lluena Vista, and this is my lirst trip
since. I knew the town had grown ra?
pidly during the present year, but bad
no idea that the extent of the develop?
ment was so large.
Huena Vista at that time had from
four hundred to live hundred people.
It now has from twenty-live hundred to
The town was then just in its incipi
Everything almost was prospective.
It then had no municipal government,
and not a single brick building com?
1 came down on the Shenandoah Val?
ley road and had a ticket to Green
Forest, tho name of tho station at that
time. 1 stopped at the Hotel Huena
Vista, located on the high bluff over?
looking the town site, and was lighted
to bed with a kerosene? lamp.
IAst night as tho train pulled into
the town tho electric light cast its
radiance for a distance of two miles
about the City, and I got off at the
Huena Vista station, about one hundred
feet from which the Richmond and Alle
gnanoy road lias also erected a pretty
The old hotel has been burnt down,
but the new one near the depot is
lighted with electric, light, supplied
with other modern conveniences, and
crowded with people in attendance on
the sale of lois yesterday and to-day by
the Huena Vista Company.
So far as the prosperity of Huena
Vista is concerned, it is already as?
fn a fow years it will have at least
ten thousand people.
According to the best experts it has
most valuable deposits of iron ore. in the
immediate vicinity and the best of fa?
cilities for making cheap pig iron.
The iron ore deposits surround the
town and about two hundred miners are
engaged in working the mines and pros?
The furnace, one of the largest and
best equipped in the State, will go into
blast in about two weeks or a month,
and the paper mill is already turning
out eight tons of paper per day.
In addition to the tannery, saddle and
harness factory, Wise wagon works in
operation, ami the egg-crate factory.and
woolen mills completed, one of the lar?
gest enterprises which is to contribute
to Huena Vista's prosperity, and on
which work is now going on. is the
llarig Machine Works. This enterprise
was moved here from Columbus, Ohio,
and its capital stock was increased to
It will manufacture boilers and en?
gines, and will have from SOU to 1,000
men on its pay-rolls. Work was begun
on the construction of its buildings
about a month ago. and its walls are
now some ton or twelve feet high. The
length of the building is 1,200 feet, anil
the grounds of the company will cover
On the other side of the railroad the
Steel Flaut Company, of which Mr.
Clarence M. Clark, of Philadelphia, is
president, has twenty acres of ground,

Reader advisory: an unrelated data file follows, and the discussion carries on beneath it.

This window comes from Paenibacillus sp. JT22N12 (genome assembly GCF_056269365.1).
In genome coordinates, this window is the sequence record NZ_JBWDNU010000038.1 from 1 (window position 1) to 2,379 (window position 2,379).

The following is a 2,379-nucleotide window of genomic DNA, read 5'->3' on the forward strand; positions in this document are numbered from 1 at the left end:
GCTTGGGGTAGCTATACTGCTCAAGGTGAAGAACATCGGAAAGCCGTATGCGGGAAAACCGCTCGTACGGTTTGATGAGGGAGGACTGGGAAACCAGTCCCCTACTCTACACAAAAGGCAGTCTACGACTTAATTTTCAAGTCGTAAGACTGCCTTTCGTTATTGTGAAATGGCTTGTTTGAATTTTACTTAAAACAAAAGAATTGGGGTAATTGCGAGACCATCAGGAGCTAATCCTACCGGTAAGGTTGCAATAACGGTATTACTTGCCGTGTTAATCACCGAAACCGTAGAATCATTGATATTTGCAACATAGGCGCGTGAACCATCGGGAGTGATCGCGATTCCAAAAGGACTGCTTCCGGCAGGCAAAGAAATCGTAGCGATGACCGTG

upon which they propose constructing
their works. The capital for this com?
pany has already been subscribed, and
work will be pushed forward as speedily
There will be few larger plants in Vir?
ginia than this and the Machine Works
when the two are completed.
A stranger visiting here for the lirst
time is struck with the substantial Char
actor of tho buildings, the air of activ?
ity that pervadfs the placo, and the
magnitude'of the industrial enterprises
in operation or construction, where
eighteen months ago fields WCIO culti?
The business buildings are largely of
brick, o sting from 810,000 to 840,000.
The t ?wn has a most efficient munic?
ipal government ?and owns its own
water works and electric light system.
The water supply comes from a moun?
tain spring and about live or six miles
of pipes have been laid. The electric
light is one of the best in the State.
The town is Crowd) d to-day with those
ttonding the lot sales, and the Hotel
Huena Vista people estimated that they
fed Too people yesterday. The sale
took plare in the large brick building
belonging to the Huena Vista Cassitnere
Mills, and the bidding was sharp and
active. Mr. J. II. Valentino, of Lynch
burg, acted as auctioneer.
liming the sale 1 met Mr. A. T. Bar?
clay, president of the company, and Mr.
I). I'. Mooraaw, one of the loading direc?
tors. Mr. Moomaw's former estate
forms a large part of the present town,
lie is an active, enterprising man and
naturally feels a great pride at the suc?
cessful growth of the town.
"We have grown very rapidly. ' said
be. "during the last year, but our
greatest growth will be during the next
twelve months. We will then have our
furnace, machine works, glass works
rolling mill and steel plant in operation,
and will then be reaping tho advantage
of the work we are doing at present.
"Oui new hotel will be much liner than
the old one. and we intend to spare no
pains to make i'.ueua Vista one of the
21, 1890. PIi
leading manufacturing towns in the
Two hundred and sevontj-four lots
were sold to-day and yesterday, aggre?
gating 8430,000"in value.
Philadelphia and Baltimore capitalists
were the principal buyers.
THE INDIAN TROUBLE.
There Is no Probability of an
Outbreak This Winter.
Ciiicaoo, Nov. 30.?[Special]?A spe?
cial from the Standing Rook agency. X,